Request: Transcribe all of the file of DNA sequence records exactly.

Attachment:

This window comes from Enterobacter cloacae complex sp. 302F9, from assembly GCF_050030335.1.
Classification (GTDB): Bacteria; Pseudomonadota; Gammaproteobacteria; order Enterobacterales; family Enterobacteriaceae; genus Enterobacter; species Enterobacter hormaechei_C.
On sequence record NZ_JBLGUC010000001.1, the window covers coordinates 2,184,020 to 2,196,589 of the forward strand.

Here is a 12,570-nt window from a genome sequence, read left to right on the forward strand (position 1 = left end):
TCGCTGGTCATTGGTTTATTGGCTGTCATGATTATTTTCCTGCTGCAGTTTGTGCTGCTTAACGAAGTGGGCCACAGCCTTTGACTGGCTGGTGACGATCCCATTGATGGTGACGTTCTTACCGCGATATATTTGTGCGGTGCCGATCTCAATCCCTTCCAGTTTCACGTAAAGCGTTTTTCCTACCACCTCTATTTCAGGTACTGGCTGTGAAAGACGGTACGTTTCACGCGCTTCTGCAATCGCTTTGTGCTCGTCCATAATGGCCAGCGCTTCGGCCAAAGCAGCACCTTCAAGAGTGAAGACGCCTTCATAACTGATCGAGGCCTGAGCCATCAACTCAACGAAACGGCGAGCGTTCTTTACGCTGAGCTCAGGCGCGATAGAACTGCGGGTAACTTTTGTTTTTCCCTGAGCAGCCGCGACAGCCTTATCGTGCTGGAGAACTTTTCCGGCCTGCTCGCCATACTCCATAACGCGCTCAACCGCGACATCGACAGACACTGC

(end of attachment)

This window comes from Enterobacter cloacae complex sp. 302F9, from assembly GCF_050030335.1.
Classification (GTDB): Bacteria; Pseudomonadota; Gammaproteobacteria; order Enterobacterales; family Enterobacteriaceae; genus Enterobacter; species Enterobacter hormaechei_C.
On sequence record NZ_JBLGUC010000001.1, the window covers coordinates 2,184,020 to 2,196,589 of the forward strand.

Here is a 12,570-nt window from a genome sequence, read left to right on the forward strand (position 1 = left end):
TCGCTGGTCATTGGTTTATTGGCTGTCATGATTATTTTCCTGCTGCAGTTTGTGCTGCTTAACGAAGTGGGCCACAGCCTTTGACTGGCTGGTGACGATCCCATTGATGGTGACGTTCTTACCGCGATATATTTGTGCGGTGCCGATCTCAATCCCTTCCAGTTTCACGTAAAGCGTTTTTCCTACCACCTCTATTTCAGGTACTGGCTGTGAAAGACGGTACGTTTCACGCGCTTCTGCAATCGCTTTGTGCTCGTCCATAATGGCCAGCGCTTCGGCCAAAGCAGCACCTTCAAGAGTGAAGACGCCTTCATAACTGATCGAGGCCTGAGCCATCAACTCAACGAAACGGCGAGCGTTCTTTACGCTGAGCTCAGGCGCGATAGAACTGCGGGTAACTTTTGTTTTTCCCTGAGCAGCCGCGACAGCCTTATCGTGCTGGAGAACTTTTCCGGCCTGCTCGCCATACTCCATAACGCGCTCAACCGCGACATCGACAGACACTGC